The Pyhton Automated Wavelenmgth Calibrator.
Rascal: RANSAC Assisted Spectral CALibration
Rascal is a library for automated spectrometer wavelength calibration. It has been designed primarily for astrophysics applications, but should be usable with spectra captured from any similar spectrometer.
Given a set of peaks located in your spectrum, Rascal will attempt to determine a model for your spectrometer to convert between pixels and wavelengths.
Unlike other calibration methods, rascal does not require you to manually select lines in your spectrum. Ideally you should know approximate parameters about your system, namely:
- What arc lamp was used (e.g. Xe, Hg, Ar, CuNeAr)
- What the dispersion of your spectrometer is (i.e. angstroms/pixel)
- The spectral range of your system, and the starting wavelength
You don't need to know the dispersion and start wavelength exactly. Often this information is provided by the observatory, but if you don't know it, you can take a rough guess. The closer you are to the actual system settings, the more likely it is that Rascal will be able to solve the calibration. Blind calibration, where no parameters are known, is possible but challenging currently. If you don't know the lamp, you can try iterating over the various combinations of sources. Generally when you do get a correct fit, with most astronomical instruments the errors will be extremely low.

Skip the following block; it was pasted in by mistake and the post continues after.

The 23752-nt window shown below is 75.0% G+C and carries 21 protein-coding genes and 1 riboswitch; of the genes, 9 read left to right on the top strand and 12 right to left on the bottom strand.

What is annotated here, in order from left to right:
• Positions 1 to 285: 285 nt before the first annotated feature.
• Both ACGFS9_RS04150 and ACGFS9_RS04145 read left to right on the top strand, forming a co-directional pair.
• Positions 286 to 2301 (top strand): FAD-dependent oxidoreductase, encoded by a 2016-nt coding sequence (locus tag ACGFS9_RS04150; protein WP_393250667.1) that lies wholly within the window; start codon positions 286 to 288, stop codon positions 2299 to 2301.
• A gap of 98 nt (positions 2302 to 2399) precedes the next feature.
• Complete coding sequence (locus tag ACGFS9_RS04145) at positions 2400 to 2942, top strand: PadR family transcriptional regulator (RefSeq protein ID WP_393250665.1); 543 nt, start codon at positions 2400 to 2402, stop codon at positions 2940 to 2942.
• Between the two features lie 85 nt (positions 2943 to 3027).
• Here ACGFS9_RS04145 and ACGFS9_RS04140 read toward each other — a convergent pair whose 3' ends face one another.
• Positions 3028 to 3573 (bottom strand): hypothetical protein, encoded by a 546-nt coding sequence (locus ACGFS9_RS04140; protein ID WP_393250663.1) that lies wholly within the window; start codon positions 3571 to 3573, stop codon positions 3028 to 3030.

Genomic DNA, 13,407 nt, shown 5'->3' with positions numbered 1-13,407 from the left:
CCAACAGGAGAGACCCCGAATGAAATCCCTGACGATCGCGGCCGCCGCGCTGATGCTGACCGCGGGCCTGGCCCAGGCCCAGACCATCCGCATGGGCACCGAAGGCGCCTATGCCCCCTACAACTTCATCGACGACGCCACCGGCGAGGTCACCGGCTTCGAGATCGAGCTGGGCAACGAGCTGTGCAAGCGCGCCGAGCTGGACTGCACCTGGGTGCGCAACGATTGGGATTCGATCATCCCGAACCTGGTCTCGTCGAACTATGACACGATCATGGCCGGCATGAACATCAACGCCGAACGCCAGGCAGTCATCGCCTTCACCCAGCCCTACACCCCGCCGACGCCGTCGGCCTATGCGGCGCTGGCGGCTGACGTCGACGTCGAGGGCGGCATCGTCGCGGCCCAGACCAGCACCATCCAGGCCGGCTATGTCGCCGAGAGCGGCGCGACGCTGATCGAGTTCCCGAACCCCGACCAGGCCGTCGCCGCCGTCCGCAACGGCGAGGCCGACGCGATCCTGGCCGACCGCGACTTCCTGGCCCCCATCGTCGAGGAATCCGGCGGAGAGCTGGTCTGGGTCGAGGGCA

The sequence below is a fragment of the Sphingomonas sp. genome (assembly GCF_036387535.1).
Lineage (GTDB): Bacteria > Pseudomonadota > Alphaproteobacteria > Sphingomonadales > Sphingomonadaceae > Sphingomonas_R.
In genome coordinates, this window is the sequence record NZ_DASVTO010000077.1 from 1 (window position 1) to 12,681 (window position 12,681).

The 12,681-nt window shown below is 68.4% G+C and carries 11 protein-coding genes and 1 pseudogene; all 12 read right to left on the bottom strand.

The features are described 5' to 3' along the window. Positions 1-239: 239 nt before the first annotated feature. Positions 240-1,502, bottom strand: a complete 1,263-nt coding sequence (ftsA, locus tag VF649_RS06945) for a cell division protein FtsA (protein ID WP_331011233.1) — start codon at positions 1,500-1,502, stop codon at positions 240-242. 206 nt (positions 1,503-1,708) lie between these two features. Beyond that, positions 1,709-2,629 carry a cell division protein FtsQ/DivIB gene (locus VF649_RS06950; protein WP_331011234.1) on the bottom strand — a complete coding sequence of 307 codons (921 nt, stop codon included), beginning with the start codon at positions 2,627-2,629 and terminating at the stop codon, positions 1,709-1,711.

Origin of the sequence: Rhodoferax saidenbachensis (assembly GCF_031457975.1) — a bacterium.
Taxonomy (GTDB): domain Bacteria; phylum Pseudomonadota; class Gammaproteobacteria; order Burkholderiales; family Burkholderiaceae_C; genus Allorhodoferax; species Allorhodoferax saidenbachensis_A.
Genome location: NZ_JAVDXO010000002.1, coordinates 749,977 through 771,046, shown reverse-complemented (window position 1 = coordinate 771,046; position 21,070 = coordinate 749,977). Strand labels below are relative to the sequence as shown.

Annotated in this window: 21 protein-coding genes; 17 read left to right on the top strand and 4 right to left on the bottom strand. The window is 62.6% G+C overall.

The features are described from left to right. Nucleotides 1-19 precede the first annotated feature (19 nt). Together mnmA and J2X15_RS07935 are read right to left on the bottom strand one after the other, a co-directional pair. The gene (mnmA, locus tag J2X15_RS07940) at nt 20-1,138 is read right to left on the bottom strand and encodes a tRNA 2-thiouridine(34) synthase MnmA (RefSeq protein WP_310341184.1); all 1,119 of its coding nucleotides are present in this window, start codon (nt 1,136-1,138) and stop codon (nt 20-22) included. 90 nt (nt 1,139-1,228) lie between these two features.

More background information can be referred to this arXiv article.
- python >= 3.7
- plotly >= 4.0
Instructions can be found here.
Reporting issues/feature requests
Please use the issue tracker to report any issues or support questions.
The quickstart guide will show you how to reduce the example dataset.
If you are interested in contributing code to the project, thank you! For those unfamiliar with the process of contributing to an open-source project, you may want to read through Github’s own short informational section on how to submit a contribution or send me a message.
Style -- we now use black for formatting, you can easily set this up using a pre-commit hook.
pip install pre-commit pre-commit install
We duplicate some of the relevant metadata, but we do not process the raw metadata. Some of the metadata this software creates contain full path to the files in your system, which most likely includes a user name on your machine. Please be advised it is your responsibility to be compliant with the privacy law(s) that you are oblidged to follow, and it is your responsibility to remove any metadata that may reveal personal information and/or provide information that can reveal any computing vulunerability.
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